Okonomiyaki (Savory Japanese Cabbage Pancake)

October  4, 2022
5 Ratings
Photo by Bobbi lin
  • Makes 1 big pancake, large enough to split
Author Notes

You can find dashi powder, tenkasu, and the condiments for serving at your local Japanese market, or in the Asian foods section of the grocery store. Additionally, some markets carry special okonomiyaki flour, which includes flavorings and a little yam starch to give the pancake a spongier consistency; if you use this specialized flour, only add the water per the recipe below, and skip the dashi stock powder. —Kendra Vaculin

What You'll Need
  • For pancake:
  • 1/3 teaspoon dashi stock powder
  • 2/3 cup water
  • 1/2 cup all-purpose flour
  • 1 egg
  • 3 tablespoons tenkasu (tempura bits)
  • 2 cups cabbage, chopped into thin strips
  • 1/3 cup chopped green onions
  • 3 to 4 strips bacon, chopped into 2 to 3 inch-long pieces
  • For serving:
  • Kewpie mayo (regular works fine too!)
  • Okonomi sauce (or a homemade version: 3 tablespoons ketchup plus 1 tablespoon Worcestershire sauce plus 1 teaspoon soy sauce plus 1/2 teaspoon honey)
  • Aonori (seaweed flakes)
  • Sesame seeds
  1. In a large bowl, mix the dashi stock powder into the water until it dissolves. Whisk in the flour, egg, and tenkasu to make a batter.
  2. Add in the cabbage and most of the green onion (reserving a pinch). Fold into the batter until combined.
  3. Heat a large greased pan over medium-high. Dump the cabbage batter into the pan; using a small spatula, flatten batter top and edges into a round pancake about 1/2- to 3/4-inch thick. I've found that the less craggy the edges of the pancake, the easier it is to flip.
  4. Cover the top of the pancake with the bacon pieces in a single layer. Cook pancake this way for 3 to 4 minutes, then flip—using a big-old flat spatula—so the bacon-side is down. Cook until bacon has crisped, about 5 minutes, and then flip again to cook for an additional 3 to 4 minutes, bacon side up.
  5. Slide pancake onto a large plate. If your mayonnaise and okonomi sauce aren’t in squeeze bottles, scoop a spoonful of each into a bottom corner of separate plastic bags. Snip the corner with scissors to allow for precision-squirting. Zig-zag the okonomi sauce over the top in one direction, and the Kewpie (or regular) mayo in the other. Sprinkle remaining green onions, aonori, and sesame seeds over the sauces.

See what other Food52ers are saying.

  • msmely
  • ChefJune
  • Elizabeth
  • Nance
  • Jennifer King
    Jennifer King
A fan of female driven comedies, a good beat, your hair today, and making foods for friends.

14 Reviews

msmely January 11, 2020
anybody tried this with rice krispies instead of tenkasu?
ChefJune August 9, 2016
I lovve Okonomiyaki, and have been making this one since it was posted 5 years ago. It's divine.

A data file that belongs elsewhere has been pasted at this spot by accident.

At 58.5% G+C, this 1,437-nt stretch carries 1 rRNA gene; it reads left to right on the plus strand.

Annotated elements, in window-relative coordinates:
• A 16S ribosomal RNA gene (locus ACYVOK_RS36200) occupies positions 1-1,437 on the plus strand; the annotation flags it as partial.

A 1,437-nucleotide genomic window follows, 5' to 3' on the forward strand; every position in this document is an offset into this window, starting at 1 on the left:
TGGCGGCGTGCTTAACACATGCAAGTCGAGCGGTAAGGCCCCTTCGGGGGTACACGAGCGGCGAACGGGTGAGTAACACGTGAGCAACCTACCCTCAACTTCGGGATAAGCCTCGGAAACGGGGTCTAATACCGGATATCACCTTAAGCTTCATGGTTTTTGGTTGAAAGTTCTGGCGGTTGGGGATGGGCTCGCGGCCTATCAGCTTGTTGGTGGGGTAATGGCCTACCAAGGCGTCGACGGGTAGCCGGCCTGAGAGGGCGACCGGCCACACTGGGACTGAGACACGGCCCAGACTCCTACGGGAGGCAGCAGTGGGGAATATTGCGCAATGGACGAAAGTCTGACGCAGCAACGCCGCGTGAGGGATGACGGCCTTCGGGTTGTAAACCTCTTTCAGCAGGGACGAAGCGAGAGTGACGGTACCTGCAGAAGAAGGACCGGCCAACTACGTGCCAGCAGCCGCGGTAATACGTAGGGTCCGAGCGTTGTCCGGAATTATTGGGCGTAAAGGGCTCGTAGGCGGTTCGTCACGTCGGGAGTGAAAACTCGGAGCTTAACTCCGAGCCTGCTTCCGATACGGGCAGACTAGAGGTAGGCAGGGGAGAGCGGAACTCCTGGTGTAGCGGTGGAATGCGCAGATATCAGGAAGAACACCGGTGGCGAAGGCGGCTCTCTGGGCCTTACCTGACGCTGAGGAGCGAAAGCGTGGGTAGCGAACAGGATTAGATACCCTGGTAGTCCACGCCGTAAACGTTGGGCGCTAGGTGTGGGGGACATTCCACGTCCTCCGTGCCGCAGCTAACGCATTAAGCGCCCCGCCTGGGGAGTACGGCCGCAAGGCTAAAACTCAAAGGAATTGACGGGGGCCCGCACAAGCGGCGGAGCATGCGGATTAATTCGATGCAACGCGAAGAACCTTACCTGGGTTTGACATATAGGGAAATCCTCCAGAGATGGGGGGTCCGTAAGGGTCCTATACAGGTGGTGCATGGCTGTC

Elizabeth June 1, 2016
I followed a couple of these suggestions in using a grated potato for starchiness, some fried onions, a couple dashes of fish sauce, charring the cabbage (in a bit of bacon grease!), and it was great. this truly is a "how you like it" dish.
Nance October 18, 2015
Some subs from a Japanese recipe and my invention are: use fish sauce instead of dashi powder, add no water but use more eggs, plus a grated, peeled potato for starch, fried onion bits for tenkasu, and add pickled ginger. For the topping, add lemon juice to mayo to "Kewpie" it, and also top with bonito shavings (which will "wave" as the heat rises - fun!)
Tom September 3, 2015
I lived in Japan and have been to okonomiyaki restaurants. They would usually put more toppings on okonomiyaki, such as potatoes, bacon and cheese, or noodles and seafood.
Jennifer K. September 3, 2015
Is it 3/4ths of a strip of bacon or 3-4 strips?
Kendra V. September 3, 2015
3 - 4 strips!
Jennifer K. September 3, 2015
Thank you!
valerie J. September 2, 2015
Will this be good without the bacon?
marsiamarsia September 1, 2015
To lisanrs: for answers to your question, see the "Author Notes" right under the photograph of the recipe, near the top of the page. ; -)
lisanrs September 1, 2015
Where do you find the dashi stock powder? Been looking (for another recipe) to no avail.
702551 September 2, 2015
Asian grocery stores carry this. Unsurprisingly, one can find it at
cyanpineapple August 31, 2015
We make this at home every weekend, and one thing we've found is that you can really amp up the flavor by charring the cabbage. We put it in the cast iron pan (or two) in a thin layer and give it a nice char before adding it (and green onions) directly to the batter.
Emily |. March 28, 2016
Great move with the charred cabbage - just tried it with your modification with tasty results!